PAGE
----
Put the cooled carrot mash into a medium sized bowl. Dollop on the ricotta and crack in the egg. Sprinkle the Pecorino Romano into the bowl and season the mixture fairly liberally with salt and a hearty grinding of black pepper.
Mix the carrot and cheese mixture together until it’s fairly evenly combined. Sprinkle 1/4 cup of flour overtop and with a light hand you can fold the mixture together. You don’t want to have a heavy hand and beat the dang thing because your dumplings will end up dense, heavy and tough.
Put the remaining 1/4 cup of flour into a small, shallow dish. Carefully pat a golf ball sized amount of the mixture into a sphere and roll it around in the flour just until it’s coated. Put the completed balls on a lightly floured surface as you roll out the rest. You should have 18-22 gnudi when all is said and done.
Bring a pot of well salted water to a rolling boil. Gently drop the gnudi into the water in small batches of no more than 5-6 at a time. Cook the gnudi for 3-4 minutes, or until they bob up to the surface and stay there for 30 seconds. As the gnudi are done, lift them out with a slotted spoon and leave them on a lightly oiled or sprayed sheet to rest as you finish the rest.
When the gnudi are about half done, put the butter, oil smashed garlic and caraway seeds into a fairly large skillet over medium heat. When the butter is melted and starting to foam just a bit you can add the sage leaves. Let the sage leaves cook for no more than a minute or two, or until they curl up and start to look crispy. Remove the sage leaves and set them aside.
Continue cooking your butter until the color starts to deepen and turn a tawny golden brown. Turn the heat down to low and scoop out the garlic. Carefully add the gnudi to your pan (they will be delicate, so use a light hand), in batches if necessary, and gently toss them about until they’re evenly coated with the brown butter.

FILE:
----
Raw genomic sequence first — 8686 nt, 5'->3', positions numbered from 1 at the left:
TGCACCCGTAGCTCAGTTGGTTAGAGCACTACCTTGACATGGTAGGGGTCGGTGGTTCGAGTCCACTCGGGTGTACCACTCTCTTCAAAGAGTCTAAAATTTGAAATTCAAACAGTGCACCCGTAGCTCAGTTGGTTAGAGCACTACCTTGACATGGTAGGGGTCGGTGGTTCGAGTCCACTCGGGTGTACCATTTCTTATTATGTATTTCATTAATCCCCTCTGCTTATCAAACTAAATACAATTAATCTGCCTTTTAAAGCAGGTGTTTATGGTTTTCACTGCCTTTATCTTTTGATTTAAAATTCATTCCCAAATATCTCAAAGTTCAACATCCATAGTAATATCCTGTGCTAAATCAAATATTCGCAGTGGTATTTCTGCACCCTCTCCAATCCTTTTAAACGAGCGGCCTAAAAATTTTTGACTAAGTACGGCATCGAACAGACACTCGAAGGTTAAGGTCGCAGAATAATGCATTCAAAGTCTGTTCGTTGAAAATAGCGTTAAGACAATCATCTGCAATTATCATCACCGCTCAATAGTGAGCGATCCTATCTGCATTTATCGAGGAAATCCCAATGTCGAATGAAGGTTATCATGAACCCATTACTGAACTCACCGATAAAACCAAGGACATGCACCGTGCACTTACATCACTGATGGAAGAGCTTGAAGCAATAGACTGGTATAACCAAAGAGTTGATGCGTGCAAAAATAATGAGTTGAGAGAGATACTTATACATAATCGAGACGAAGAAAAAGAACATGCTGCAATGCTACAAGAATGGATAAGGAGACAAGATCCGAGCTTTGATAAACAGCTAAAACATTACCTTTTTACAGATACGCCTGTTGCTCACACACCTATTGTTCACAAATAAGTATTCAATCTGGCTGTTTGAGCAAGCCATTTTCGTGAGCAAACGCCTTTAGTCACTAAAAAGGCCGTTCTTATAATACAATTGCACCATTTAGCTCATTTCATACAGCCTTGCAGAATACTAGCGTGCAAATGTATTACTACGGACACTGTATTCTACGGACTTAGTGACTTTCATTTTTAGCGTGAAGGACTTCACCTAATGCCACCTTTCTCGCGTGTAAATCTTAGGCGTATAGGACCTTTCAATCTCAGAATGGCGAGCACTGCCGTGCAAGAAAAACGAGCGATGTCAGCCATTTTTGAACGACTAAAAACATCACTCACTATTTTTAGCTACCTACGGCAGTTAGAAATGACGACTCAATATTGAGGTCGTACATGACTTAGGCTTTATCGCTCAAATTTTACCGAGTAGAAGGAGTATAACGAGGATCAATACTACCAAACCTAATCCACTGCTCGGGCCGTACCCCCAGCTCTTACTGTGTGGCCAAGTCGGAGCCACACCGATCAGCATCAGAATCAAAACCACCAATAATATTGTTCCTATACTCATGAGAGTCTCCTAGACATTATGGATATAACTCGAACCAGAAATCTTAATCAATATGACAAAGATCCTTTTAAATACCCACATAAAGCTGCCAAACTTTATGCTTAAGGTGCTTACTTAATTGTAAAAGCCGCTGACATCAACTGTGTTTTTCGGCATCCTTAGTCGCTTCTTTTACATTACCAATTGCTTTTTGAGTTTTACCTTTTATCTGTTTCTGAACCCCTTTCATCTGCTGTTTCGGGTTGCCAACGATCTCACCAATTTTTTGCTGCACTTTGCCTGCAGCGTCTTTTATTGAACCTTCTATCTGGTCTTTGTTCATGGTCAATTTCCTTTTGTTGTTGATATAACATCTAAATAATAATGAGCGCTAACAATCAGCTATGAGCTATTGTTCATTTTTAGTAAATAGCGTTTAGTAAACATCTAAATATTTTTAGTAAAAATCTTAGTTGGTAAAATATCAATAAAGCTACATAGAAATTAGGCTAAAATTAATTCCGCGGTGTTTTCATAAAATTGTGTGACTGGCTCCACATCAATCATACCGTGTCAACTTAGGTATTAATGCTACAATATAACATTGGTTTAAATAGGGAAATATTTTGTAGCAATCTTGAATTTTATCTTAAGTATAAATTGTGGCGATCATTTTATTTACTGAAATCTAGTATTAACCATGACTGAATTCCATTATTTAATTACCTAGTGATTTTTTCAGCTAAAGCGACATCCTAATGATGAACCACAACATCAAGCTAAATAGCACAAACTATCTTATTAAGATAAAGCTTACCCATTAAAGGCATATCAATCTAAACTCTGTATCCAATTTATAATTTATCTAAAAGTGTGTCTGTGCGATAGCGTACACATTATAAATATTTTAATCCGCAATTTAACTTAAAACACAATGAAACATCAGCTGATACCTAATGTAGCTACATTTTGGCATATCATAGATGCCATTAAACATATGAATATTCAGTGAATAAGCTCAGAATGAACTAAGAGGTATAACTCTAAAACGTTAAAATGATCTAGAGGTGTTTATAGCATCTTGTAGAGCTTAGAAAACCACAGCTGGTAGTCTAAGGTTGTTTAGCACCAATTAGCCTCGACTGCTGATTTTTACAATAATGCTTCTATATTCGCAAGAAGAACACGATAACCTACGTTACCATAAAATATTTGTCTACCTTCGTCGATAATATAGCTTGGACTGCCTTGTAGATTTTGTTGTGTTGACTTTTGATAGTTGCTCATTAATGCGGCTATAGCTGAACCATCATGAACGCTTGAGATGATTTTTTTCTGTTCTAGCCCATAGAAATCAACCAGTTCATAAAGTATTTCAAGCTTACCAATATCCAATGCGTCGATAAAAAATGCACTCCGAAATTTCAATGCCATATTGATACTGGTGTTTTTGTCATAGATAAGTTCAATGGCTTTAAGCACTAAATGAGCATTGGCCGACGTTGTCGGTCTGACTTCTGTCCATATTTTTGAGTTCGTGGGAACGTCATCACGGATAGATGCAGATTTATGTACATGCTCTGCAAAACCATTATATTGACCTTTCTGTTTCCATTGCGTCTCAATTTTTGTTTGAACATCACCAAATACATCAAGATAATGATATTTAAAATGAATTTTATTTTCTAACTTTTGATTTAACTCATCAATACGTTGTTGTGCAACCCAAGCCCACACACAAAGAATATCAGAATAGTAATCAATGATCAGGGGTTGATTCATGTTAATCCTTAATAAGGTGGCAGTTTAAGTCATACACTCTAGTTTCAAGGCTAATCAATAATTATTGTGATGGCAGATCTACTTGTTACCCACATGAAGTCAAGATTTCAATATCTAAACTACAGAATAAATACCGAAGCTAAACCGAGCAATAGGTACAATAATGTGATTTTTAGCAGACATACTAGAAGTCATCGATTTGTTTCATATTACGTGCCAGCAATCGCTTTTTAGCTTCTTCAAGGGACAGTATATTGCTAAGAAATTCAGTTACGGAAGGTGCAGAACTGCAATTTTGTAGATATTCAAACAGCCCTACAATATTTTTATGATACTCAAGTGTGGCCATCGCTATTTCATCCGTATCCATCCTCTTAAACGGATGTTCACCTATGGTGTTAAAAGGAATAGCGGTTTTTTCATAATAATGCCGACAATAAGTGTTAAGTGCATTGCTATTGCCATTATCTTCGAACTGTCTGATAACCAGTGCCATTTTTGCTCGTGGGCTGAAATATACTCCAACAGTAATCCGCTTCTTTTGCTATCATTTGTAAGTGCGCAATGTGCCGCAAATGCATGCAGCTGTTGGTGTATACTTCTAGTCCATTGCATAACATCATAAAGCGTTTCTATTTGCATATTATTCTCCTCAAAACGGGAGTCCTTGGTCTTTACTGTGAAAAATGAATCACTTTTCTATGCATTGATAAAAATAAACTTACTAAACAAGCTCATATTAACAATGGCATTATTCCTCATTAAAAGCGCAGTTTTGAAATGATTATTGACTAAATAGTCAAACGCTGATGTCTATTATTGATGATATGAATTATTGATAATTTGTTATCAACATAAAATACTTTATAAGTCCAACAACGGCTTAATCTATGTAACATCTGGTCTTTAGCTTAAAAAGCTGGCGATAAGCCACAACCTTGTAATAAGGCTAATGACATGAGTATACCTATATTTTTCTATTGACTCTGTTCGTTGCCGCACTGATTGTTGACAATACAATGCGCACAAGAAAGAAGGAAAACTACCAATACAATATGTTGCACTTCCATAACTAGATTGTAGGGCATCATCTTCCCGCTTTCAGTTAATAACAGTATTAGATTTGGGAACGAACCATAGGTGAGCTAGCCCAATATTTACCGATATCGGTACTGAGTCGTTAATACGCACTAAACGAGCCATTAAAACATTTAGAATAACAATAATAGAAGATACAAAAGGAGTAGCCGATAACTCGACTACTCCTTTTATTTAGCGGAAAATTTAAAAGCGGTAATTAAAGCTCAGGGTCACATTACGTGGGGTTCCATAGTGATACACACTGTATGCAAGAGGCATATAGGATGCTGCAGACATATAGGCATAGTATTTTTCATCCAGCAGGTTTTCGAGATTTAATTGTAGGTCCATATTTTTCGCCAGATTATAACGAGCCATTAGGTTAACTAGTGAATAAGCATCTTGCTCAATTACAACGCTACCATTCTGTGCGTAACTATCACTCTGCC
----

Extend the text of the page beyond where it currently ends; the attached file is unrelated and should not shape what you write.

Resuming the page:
Serve the buttery gnudi with a few leaves of crispy sage scattered on top.
I feel that it’ worthy of note that although I’m not always a huge fan of sage, and tend to use it rather infrequently in my cooking because the flavor can be so overwhelming, crispy and buttery fried sage is one of my favorite things in the world. If they sold bags of it in the snack section of the supermarket, well, I would be even fatter than I am today.
Speaking of fat, I suppose that I should make a confession: I said that this serves 3 as an entree, and frankly if you had light eaters it would probably serve more, but Mike and I ate it all ourselves. Huh. That’s a half tub of ricotta each.
Well, okay, so I give him the Sumo portion and only keep a third for myself, so I guess that’s something. It means that I *only* ate 1/3 of a tub of ricotta and 1/4 cup of pecorino. Huh. But hey, I shouldn’t feel bad! We were celebrating! It was a special day! You know, uh, a Thursday. I mean, the day after Rememberance Day…..which, as everyone knows, is also known as Eat Cheese Until You Feel Slightly Nauseous Day.
(It’s my second favorite holiday, right after Hallowe’en)
You would support me in my massive cheese consumption though, if you took a look inside those pillowy soft and subtly flavored gnudi and knew that there was simply no other option. After all, they’re fragile and vulnerable but they still showed up naked to your party. The least you can do is bring them inside and pour yourself them a drink, because you’d hate for them to feel foolish after coming all this way……
And, just in case you had forgotten, I leave you with this:
Eating your veggies never tasted so good.